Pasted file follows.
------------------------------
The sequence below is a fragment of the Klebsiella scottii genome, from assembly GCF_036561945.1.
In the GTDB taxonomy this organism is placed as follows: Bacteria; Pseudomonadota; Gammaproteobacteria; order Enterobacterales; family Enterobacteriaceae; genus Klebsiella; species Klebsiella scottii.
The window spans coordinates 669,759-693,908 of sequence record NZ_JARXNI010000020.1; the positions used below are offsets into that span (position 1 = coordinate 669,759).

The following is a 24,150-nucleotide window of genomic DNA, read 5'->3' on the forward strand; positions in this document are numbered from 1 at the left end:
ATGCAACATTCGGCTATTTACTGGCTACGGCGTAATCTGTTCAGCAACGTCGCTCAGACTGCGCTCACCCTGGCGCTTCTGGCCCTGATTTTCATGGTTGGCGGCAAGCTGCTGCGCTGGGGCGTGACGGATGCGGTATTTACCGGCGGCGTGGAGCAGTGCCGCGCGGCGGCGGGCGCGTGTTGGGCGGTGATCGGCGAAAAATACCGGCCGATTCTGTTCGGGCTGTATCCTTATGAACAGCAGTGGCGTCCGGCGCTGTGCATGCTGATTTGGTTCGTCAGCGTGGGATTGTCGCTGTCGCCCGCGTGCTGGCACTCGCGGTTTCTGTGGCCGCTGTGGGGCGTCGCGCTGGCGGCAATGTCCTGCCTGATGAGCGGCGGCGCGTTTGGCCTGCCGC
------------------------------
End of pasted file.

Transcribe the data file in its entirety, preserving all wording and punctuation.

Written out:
The sequence below is a fragment of the Klebsiella scottii genome, from assembly GCF_036561945.1.
In the GTDB taxonomy this organism is placed as follows: Bacteria; Pseudomonadota; Gammaproteobacteria; order Enterobacterales; family Enterobacteriaceae; genus Klebsiella; species Klebsiella scottii.
The window spans coordinates 669,759-693,908 of sequence record NZ_JARXNI010000020.1; the positions used below are offsets into that span (position 1 = coordinate 669,759).

The following is a 24,150-nucleotide window of genomic DNA, read 5'->3' on the forward strand; positions in this document are numbered from 1 at the left end:
ATGCAACATTCGGCTATTTACTGGCTACGGCGTAATCTGTTCAGCAACGTCGCTCAGACTGCGCTCACCCTGGCGCTTCTGGCCCTGATTTTCATGGTTGGCGGCAAGCTGCTGCGCTGGGGCGTGACGGATGCGGTATTTACCGGCGGCGTGGAGCAGTGCCGCGCGGCGGCGGGCGCGTGTTGGGCGGTGATCGGCGAAAAATACCGGCCGATTCTGTTCGGGCTGTATCCTTATGAACAGCAGTGGCGTCCGGCGCTGTGCATGCTGATTTGGTTCGTCAGCGTGGGATTGTCGCTGTCGCCCGCGTGCTGGCACTCGCGGTTTCTGTGGCCGCTGTGGGGCGTCGCGCTGGCGGCAATGTCCTGCCTGATGAGCGGCGGCGCGTTTGGCCTGCCGC